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Women, Depression and Mothering

What has depression in women and the recent article about feminisim and mothering by the writer Erica Jong got to do with each other? We all know that the depression rate for women is higher than in men. The complex dynamics of this situation is a mixture of social, psychological and biological factors. Socially, dominant society nullifies the feminine aspect in public life in many ways. In comparison to other industrialized nations, the USA has a high Cesarean-section rate, low family leave options, no public childcare network to speak of, and no public health care system. Spiritually, the country remains influenced by the long-ago decisions at the Council of Nicene, where God was developed as a masculine deity. Psychologically, teenage girls are urged to be independent. But gender consolidation is a powerful socialization process that kicks into high gear in adolescence. As they are socialized into their roles, girls struggle with the feeling that the future plans they make will inevitably be modified when they start a family. This psychological duality which girls and women struggle with as a matter-of-course needs to be surfaced.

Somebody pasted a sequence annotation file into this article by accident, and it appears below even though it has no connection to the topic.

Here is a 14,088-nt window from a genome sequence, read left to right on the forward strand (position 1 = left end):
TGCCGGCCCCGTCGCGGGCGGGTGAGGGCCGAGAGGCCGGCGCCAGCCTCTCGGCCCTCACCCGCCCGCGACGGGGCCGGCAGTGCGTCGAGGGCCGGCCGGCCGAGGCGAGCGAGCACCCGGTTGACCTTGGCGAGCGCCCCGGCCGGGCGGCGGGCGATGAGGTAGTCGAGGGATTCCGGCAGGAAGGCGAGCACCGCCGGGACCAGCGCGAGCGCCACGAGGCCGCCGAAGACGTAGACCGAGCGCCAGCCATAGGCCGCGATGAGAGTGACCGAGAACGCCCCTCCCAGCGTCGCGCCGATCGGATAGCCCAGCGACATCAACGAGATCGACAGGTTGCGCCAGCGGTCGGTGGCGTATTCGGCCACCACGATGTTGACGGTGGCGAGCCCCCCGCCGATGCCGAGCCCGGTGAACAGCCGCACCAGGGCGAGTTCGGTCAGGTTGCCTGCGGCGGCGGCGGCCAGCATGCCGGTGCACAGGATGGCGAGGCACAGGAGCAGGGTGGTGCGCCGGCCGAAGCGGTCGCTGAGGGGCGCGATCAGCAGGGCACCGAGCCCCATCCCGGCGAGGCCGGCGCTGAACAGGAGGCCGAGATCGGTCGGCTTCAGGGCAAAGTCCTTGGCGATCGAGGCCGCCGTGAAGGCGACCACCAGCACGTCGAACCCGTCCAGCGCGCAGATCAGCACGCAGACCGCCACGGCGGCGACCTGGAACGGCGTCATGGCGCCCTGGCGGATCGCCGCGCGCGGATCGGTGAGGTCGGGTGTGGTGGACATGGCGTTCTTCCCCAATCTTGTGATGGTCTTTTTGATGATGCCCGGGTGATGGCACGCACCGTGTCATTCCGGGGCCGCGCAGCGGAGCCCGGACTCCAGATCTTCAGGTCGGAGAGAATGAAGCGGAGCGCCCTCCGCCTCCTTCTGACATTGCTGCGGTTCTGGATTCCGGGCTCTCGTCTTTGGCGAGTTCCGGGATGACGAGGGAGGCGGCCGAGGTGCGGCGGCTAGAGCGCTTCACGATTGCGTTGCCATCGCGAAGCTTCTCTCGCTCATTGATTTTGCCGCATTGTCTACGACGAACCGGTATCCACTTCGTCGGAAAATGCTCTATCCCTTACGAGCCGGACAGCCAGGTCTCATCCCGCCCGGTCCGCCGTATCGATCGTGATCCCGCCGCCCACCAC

In her WSJ article, Jong criticized the Attachment Parenting movement as a new way to tie women to a certain way of being, a way of life. The article touched off a lot of emotions and conversation around the web. I remember reading her first novel, Fear of Flying, when it came out in 1973. I was in high school. The book was considered shocking. Isadora Wing, the heroine, was shown as a woman outside of traditional mothering and wife roles. She just wasn’t your usual suburban person. She was off on her traveling and sexual adventures. Maybe in the year 2010 that’s not so ground-breaking. But back in the seventies, women were in the thick of fighting for a voice in society, and FOF was an unusual saga. Remember, the seventies were only twenty years after the fifties. Many of us were the first women in our families to go to college.) And many of our generation were told that it was a waste to send a girl to school, as she was just going to get married and stay home with the kids. (Of course, this attitude is still with us.)

Fast forward to 2010. Thirty years later, there are generations of girls who never question they should or could go to college Today, women are commonly in the work force in many roles, although salaries are not yet equal. One recent poll has said that girls outnumber boys in college attendance.

But the USA still does not offer enough options and ways to continue working without sacrificing your attachment to one’s family. There is still a disconnect about how society really feels about women and families. In the popular culture, music vids depict women as extreme sex objects, at younger ages and thinner than in previous generations. And on the other hand, the attachment parenting movement offers women extreme mothering roles.